You wouldn't haggle over the price of a used car without first referencing the Kelley Blue Book. And you wouldn’t want to talk to your boss about pay without first knowing what other people with similar responsibilities earn.
That’s where reference sites offering salary information come in. Each can give you an idea of where to start the negotiations, with confidence. (Of course, when negotiating, consider the size of your company and any nonmonetary perks you receive). Here’s where to start your research before asking for that raise:
1. Salary.com obtains its information from human resource departments and then provides data to job boards at HotJobs.com and Monster.com, among others. Cost for a more detailed report: $30 to $100.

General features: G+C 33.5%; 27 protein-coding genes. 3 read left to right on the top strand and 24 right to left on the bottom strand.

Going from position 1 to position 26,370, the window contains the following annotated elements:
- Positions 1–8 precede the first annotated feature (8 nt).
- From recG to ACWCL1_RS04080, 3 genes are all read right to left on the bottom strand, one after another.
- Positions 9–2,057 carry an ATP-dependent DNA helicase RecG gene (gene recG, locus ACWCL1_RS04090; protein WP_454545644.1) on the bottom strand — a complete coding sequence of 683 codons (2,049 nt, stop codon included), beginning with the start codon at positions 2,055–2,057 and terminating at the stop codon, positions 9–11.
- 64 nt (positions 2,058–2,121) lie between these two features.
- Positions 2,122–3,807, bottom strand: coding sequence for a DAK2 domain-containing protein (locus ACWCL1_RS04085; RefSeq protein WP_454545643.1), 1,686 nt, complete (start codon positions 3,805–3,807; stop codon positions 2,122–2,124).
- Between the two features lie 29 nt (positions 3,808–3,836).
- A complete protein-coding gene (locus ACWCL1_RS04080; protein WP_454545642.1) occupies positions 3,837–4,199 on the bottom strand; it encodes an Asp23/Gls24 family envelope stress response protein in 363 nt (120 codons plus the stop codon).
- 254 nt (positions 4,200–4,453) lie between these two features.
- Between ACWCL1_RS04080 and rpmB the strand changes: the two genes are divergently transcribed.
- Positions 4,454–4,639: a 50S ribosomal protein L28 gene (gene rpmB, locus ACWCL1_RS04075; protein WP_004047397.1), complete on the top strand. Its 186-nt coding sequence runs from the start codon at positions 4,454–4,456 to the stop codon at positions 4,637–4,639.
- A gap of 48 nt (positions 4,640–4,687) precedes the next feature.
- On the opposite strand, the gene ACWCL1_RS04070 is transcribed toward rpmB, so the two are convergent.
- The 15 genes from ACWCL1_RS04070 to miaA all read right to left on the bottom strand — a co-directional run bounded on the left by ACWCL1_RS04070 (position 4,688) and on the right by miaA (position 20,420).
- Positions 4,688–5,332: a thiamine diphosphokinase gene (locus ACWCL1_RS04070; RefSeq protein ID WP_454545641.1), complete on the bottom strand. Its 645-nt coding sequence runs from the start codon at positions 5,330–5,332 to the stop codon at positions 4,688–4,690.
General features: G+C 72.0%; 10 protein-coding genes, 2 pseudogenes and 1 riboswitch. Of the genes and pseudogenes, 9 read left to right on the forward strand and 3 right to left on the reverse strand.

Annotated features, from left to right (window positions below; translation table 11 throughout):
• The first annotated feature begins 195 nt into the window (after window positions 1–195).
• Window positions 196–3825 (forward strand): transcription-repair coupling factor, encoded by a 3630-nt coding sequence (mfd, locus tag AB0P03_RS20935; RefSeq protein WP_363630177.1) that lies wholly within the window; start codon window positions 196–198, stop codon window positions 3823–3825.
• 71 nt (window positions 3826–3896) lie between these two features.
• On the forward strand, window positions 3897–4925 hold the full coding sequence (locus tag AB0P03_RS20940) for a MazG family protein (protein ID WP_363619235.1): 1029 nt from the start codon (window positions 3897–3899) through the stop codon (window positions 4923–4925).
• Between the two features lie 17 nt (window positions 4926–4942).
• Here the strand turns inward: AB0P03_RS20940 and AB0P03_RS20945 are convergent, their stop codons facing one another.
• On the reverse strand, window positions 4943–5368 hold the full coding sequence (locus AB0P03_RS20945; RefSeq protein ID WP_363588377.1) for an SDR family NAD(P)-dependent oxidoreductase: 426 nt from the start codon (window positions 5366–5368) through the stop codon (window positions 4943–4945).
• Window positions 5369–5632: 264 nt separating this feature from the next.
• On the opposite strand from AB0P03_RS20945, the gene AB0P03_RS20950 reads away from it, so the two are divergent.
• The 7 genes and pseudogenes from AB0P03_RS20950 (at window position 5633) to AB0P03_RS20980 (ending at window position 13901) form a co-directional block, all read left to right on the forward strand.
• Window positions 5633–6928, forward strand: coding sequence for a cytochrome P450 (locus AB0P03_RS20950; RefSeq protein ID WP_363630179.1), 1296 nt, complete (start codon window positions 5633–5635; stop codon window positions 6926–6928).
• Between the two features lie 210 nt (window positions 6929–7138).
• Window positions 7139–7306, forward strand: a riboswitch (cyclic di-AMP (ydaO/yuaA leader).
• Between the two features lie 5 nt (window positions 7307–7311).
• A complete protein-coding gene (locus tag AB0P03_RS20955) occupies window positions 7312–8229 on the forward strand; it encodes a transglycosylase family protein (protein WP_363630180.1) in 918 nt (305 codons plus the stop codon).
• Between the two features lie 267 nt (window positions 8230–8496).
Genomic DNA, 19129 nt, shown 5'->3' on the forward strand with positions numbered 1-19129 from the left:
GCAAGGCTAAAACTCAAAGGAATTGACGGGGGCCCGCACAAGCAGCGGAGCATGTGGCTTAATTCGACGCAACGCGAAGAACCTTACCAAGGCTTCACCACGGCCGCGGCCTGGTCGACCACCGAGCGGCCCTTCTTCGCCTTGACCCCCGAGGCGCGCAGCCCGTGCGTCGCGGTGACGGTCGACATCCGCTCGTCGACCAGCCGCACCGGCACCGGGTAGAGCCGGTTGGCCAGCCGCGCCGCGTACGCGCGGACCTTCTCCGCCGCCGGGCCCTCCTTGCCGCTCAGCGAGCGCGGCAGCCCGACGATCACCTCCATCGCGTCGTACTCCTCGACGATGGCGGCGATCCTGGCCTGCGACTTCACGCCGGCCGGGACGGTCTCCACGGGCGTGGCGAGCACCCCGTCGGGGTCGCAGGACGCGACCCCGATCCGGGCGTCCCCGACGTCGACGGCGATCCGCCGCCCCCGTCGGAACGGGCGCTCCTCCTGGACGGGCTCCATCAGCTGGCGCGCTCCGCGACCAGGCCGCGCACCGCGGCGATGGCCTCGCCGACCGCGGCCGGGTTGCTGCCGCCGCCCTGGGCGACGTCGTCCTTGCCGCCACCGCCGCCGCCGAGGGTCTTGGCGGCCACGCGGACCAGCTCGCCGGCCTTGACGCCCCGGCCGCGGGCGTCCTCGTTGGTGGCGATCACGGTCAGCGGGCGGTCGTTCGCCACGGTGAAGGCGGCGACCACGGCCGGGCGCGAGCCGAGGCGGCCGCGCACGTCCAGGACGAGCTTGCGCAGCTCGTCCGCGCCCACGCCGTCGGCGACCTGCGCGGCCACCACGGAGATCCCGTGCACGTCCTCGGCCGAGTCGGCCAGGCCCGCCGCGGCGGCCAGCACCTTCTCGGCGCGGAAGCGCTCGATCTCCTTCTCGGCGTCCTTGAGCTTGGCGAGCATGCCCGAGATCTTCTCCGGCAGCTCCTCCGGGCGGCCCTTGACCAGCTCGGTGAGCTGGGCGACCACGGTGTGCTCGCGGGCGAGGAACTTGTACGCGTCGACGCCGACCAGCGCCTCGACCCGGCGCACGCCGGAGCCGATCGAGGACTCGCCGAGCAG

2. PayScale.com gathers information directly from the people who search for data. If you want salary information, you must take six minutes to fill in a questionnaire. You supply answers about your background, job duties, employer and salary. It tells you what others with similar jobs make. Cost for more detailed analysis: $20.
3. Payscroll.com uses a new method of trolling job listings for salary information.
Tip: Yet another resource is the free Salary Guide from OfficeTeam, which reveals projected starting salary ranges for more than 40 administrative positions, plus current hiring trends. Visit www.officeteam.com.
- How to Fire an Employee the Legal Way: 6 Termination Guidelines
- 10 Secrets to an Effective Performance Review
- The HR I.Q. Test: June '08
- Firing worker for Facebook rant: Is it illegal?
- Put that phone interview on speaker--and be sure to have a witness!
- Joint-employer status may come down to who cuts the paychecks